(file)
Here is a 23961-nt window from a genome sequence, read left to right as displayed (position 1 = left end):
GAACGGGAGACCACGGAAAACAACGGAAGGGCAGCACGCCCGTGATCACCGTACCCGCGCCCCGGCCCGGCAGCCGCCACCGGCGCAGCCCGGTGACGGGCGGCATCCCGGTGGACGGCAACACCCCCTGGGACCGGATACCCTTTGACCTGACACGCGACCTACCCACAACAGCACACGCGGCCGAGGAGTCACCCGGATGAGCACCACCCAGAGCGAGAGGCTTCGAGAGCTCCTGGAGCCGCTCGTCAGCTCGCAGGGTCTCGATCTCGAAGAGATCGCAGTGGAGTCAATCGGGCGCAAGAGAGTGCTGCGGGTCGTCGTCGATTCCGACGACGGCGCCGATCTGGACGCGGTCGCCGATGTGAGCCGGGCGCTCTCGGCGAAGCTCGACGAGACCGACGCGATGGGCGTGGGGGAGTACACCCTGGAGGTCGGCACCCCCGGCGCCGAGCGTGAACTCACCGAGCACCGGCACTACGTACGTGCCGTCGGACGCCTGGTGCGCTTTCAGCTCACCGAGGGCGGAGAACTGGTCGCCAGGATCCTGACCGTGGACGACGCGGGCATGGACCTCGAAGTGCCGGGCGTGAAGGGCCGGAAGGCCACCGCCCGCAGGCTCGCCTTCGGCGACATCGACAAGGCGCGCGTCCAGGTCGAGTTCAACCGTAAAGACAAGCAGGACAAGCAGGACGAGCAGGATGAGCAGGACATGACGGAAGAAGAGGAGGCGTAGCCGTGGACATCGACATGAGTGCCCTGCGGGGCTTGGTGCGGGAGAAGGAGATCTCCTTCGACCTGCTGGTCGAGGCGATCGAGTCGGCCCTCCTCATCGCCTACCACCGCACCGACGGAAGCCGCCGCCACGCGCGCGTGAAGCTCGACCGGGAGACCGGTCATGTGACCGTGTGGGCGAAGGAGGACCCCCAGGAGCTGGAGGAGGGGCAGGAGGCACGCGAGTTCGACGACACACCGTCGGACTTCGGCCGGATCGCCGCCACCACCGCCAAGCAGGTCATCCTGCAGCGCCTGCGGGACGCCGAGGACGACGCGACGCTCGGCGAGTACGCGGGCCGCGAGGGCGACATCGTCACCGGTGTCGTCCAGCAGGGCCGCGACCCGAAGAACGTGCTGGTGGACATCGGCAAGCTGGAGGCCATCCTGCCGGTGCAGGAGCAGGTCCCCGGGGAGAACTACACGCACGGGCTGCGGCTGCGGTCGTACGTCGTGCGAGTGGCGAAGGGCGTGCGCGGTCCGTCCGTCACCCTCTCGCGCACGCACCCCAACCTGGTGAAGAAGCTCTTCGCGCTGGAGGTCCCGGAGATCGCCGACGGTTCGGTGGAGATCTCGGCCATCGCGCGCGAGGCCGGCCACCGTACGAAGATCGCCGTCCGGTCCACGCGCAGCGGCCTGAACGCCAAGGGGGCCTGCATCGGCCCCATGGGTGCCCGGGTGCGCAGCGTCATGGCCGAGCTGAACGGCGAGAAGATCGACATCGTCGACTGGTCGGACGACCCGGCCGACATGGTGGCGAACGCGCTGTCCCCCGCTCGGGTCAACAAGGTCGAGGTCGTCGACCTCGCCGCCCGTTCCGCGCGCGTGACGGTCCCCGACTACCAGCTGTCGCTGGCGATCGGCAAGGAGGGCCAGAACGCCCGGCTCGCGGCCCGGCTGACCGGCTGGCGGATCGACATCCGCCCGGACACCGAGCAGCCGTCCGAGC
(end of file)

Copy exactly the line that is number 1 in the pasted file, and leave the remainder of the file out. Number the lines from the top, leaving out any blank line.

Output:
Here is a 23961-nt window from a genome sequence, read left to right as displayed (position 1 = left end):